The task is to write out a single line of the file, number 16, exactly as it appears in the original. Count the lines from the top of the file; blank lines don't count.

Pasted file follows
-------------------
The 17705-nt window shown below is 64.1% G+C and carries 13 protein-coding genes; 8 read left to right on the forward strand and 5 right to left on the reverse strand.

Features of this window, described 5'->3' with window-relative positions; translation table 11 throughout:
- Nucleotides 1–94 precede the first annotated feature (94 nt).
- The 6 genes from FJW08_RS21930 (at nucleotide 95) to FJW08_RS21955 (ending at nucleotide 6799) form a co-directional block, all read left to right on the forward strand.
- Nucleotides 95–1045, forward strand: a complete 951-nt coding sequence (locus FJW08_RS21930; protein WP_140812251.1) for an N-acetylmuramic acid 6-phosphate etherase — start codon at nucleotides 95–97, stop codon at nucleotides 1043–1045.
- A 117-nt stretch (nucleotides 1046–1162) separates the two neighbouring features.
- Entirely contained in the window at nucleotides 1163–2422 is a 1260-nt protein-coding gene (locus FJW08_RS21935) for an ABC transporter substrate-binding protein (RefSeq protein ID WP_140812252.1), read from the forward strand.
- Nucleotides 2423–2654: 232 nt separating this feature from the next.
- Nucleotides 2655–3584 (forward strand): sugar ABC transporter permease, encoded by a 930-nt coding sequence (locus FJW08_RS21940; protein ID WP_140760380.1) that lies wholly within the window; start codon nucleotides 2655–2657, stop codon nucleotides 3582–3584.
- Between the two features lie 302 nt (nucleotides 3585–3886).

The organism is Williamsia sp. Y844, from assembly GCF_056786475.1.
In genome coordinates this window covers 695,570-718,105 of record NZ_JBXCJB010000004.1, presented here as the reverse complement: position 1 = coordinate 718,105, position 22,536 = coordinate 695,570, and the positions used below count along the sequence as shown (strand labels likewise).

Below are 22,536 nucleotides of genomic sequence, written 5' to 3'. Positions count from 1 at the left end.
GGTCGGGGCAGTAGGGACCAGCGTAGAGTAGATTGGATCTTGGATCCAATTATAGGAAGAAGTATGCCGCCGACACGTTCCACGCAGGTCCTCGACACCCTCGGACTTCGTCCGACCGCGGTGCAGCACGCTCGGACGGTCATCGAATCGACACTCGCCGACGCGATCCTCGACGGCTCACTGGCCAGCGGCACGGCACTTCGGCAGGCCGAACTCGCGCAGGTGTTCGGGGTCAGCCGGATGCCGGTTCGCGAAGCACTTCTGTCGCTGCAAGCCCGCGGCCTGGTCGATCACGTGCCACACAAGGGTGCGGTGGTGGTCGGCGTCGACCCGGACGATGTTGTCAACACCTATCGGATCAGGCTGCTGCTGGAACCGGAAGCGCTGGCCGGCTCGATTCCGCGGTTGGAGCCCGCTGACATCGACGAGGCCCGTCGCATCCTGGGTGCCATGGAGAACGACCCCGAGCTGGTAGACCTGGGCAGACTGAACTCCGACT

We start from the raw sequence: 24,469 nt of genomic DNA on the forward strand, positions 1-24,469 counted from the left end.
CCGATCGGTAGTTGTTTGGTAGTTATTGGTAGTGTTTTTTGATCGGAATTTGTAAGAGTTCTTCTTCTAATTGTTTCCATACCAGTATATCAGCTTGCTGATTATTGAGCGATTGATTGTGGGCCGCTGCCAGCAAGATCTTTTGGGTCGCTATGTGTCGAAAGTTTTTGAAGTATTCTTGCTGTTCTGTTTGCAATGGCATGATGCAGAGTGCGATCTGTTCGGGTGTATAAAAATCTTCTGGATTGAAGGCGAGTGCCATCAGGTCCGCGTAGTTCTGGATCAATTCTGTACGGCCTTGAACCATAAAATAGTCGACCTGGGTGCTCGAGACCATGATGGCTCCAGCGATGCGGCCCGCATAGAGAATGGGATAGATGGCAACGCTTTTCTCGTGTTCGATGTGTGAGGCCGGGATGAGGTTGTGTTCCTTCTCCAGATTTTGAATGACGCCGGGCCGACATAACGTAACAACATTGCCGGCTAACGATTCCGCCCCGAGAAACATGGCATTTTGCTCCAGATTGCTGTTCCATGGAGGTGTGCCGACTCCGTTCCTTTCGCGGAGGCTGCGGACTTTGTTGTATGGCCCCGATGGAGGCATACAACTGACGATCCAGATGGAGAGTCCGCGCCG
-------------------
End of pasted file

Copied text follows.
CCGATCGGTAGTTGTTTGGTAGTTATTGGTAGTGTTTTTTGATCGGAATTTGTAAGAGTTCTTCTTCTAATTGTTTCCATACCAGTATATCAGCTTGCTGATTATTGAGCGATTGATTGTGGGCCGCTGCCAGCAAGATCTTTTGGGTCGCTATGTGTCGAAAGTTTTTGAAGTATTCTTGCTGTTCTGTTTGCAATGGCATGATGCAGAGTGCGATCTGTTCGGGTGTATAAAAATCTTCTGGATTGAAGGCGAGTGCCATCAGGTCCGCGTAGTTCTGGATCAATTCTGTACGGCCTTGAACCATAAAATAGTCGACCTGGGTGCTCGAGACCATGATGGCTCCAGCGATGCGGCCCGCATAGAGAATGGGATAGATGGCAACGCTTTTCTCGTGTTCGATGTGTGAGGCCGGGATGAGGTTGTGTTCCTTCTCCAGATTTTGAATGACGCCGGGCCGACATAACGTAACAACATTGCCGGCTAACGATTCCGCCCCGAGAAACATGGCATTTTGCTCCAGATTGCTGTTCCATGGAGGTGTGCCGACTCCGTTCCTTTCGCGGAGGCTGCGGACTTTGTTGTATGGCCCCGATGGAGGCATACAACTGACGATCCAGATGGAGAGTCCGCGCCG